Look at Jonah. He presumes to know all about God and as such, decides to run away. But when he tells God He’s “slow to anger”, if you step back and think on it, when God is angry, it’s because of days and months and years and years of wrongdoing, not taking the slightest instance or moment to acknowledge the more savory and salutary aspects of who He is. Ignoring Him for but a moment will cascade and if left unchecked, will turn into an avalanche. This is God speaking to Job (40:7;41:10-11, emphases mine):

“Gird up thy loins now like a man: I will demand of thee, and declare thou unto me.”

“None is so fierce that dare stir him up (regarding “Leviathan”): who then is able to stand before me? Who hath prevented me, that I should repay him? whatsoever is under the whole heaven is mine.”

After which, Job answers with a tone befitting one who has seen God (at least in a measure) and therefore can speak intelligently on the matter (42:4-6): “Hear, I beseech thee, and I will speak: I will demand of thee, and declare Thou unto me. I heard of Thee by the hearing of the ear: but now mine eye seeth Thee. Wherefore I abhor myself, and repent in dust and ashes.”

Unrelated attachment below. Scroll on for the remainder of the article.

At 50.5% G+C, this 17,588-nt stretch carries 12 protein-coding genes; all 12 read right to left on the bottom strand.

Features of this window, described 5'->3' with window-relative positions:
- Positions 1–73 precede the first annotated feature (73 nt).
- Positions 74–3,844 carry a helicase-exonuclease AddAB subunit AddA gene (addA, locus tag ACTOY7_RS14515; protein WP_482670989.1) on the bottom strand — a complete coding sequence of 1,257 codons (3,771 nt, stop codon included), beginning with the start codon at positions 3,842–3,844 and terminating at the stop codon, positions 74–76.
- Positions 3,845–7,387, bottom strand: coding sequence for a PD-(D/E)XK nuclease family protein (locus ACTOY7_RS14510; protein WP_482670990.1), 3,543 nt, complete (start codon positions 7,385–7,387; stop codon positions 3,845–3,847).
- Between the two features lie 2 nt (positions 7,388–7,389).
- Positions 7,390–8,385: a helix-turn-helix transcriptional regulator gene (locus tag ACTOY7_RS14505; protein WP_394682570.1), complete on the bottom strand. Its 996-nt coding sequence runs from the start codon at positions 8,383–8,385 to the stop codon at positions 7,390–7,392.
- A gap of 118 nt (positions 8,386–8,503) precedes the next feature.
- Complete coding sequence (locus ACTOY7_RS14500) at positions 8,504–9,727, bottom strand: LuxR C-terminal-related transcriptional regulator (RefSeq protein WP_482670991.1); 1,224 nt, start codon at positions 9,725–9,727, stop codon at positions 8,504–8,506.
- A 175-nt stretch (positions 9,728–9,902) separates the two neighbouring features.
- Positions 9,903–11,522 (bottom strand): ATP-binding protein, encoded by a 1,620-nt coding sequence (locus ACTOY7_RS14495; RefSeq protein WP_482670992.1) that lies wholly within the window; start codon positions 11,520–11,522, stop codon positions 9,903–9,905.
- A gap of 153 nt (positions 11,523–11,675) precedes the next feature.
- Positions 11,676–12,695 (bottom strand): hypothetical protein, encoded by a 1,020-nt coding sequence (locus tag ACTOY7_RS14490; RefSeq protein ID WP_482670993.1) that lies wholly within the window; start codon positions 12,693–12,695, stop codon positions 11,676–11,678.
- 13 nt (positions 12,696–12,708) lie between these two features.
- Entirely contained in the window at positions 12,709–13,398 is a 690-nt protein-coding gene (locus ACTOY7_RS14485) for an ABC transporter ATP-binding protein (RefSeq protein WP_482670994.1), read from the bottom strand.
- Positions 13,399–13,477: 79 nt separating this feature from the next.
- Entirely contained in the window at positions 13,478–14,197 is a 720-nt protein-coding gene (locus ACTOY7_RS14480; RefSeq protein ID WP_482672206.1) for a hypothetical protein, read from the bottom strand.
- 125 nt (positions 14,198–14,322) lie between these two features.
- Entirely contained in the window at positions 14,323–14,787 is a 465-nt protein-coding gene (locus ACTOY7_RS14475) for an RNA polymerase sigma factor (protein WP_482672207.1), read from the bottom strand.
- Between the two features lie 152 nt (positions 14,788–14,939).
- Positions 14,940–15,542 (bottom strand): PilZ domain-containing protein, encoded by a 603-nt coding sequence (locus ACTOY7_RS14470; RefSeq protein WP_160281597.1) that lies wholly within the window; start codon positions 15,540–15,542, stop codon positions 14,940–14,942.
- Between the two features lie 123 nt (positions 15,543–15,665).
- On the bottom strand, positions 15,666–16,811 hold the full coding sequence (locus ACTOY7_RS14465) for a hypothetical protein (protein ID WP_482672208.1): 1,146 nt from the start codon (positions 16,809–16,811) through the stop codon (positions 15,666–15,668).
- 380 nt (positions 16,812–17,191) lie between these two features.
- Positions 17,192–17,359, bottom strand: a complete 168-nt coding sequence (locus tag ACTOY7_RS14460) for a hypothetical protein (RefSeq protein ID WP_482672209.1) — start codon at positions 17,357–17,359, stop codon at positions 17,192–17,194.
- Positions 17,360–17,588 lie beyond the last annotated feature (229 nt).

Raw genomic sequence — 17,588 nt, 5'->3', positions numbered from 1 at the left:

Come dine

Here’s the thing. We will never be able to bring more than that which we are, to the table. God has…designed (?) it thus. If we wander around on this world through the channels in which we’re accustomed, thinking, however subconsciously (seriously, unless God shows up and shows you, you don’t have access to the thing that’s keeping you from Him) that we can do something for God and somehow circumnavigate the way of Jesus Christ, we will miss the feast. We’ll be without, whether we’re looking in or not. God doesn’t want anyone left out. This is the Gospel. This is what Jesus came to show and reveal and live and make available. The table has been set and you’ve been invited. A seat is reserved and a placard with your name rests on the linen. But what about the judgment of God? What about the consequences of our actions? What about it? It has all been forgiven, once and for all and for all time. This promise runs so counter to human reasoning that something, called faith, is necessary to understand it. Jesus has invited you, how could you turn Him down?